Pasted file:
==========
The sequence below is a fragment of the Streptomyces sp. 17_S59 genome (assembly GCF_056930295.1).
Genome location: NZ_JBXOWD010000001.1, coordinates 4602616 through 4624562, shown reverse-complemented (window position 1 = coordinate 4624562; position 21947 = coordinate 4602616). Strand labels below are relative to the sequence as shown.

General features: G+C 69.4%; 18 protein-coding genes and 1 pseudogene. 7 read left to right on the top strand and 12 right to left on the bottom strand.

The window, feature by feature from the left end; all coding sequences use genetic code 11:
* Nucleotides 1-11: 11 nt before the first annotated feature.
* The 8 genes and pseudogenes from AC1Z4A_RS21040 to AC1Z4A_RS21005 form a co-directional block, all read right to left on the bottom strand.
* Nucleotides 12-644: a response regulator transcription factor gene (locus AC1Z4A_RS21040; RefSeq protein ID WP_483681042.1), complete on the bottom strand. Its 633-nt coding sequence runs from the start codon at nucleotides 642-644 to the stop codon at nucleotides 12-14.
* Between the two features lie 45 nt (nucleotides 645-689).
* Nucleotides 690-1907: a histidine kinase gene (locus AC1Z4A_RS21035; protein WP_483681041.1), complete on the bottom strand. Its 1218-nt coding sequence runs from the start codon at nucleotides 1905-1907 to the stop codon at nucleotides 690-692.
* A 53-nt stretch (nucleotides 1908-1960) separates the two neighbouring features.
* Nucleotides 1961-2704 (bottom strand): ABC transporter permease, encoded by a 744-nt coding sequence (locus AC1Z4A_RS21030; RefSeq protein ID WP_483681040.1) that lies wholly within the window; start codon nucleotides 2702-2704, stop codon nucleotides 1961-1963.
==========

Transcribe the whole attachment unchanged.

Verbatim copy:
The sequence below is a fragment of the Streptomyces sp. 17_S59 genome (assembly GCF_056930295.1).
Genome location: NZ_JBXOWD010000001.1, coordinates 4602616 through 4624562, shown reverse-complemented (window position 1 = coordinate 4624562; position 21947 = coordinate 4602616). Strand labels below are relative to the sequence as shown.

General features: G+C 69.4%; 18 protein-coding genes and 1 pseudogene. 7 read left to right on the top strand and 12 right to left on the bottom strand.

The window, feature by feature from the left end; all coding sequences use genetic code 11:
* Nucleotides 1-11: 11 nt before the first annotated feature.
* The 8 genes and pseudogenes from AC1Z4A_RS21040 to AC1Z4A_RS21005 form a co-directional block, all read right to left on the bottom strand.
* Nucleotides 12-644: a response regulator transcription factor gene (locus AC1Z4A_RS21040; RefSeq protein ID WP_483681042.1), complete on the bottom strand. Its 633-nt coding sequence runs from the start codon at nucleotides 642-644 to the stop codon at nucleotides 12-14.
* Between the two features lie 45 nt (nucleotides 645-689).
* Nucleotides 690-1907: a histidine kinase gene (locus AC1Z4A_RS21035; protein WP_483681041.1), complete on the bottom strand. Its 1218-nt coding sequence runs from the start codon at nucleotides 1905-1907 to the stop codon at nucleotides 690-692.
* A 53-nt stretch (nucleotides 1908-1960) separates the two neighbouring features.
* Nucleotides 1961-2704 (bottom strand): ABC transporter permease, encoded by a 744-nt coding sequence (locus AC1Z4A_RS21030; RefSeq protein ID WP_483681040.1) that lies wholly within the window; start codon nucleotides 2702-2704, stop codon nucleotides 1961-1963.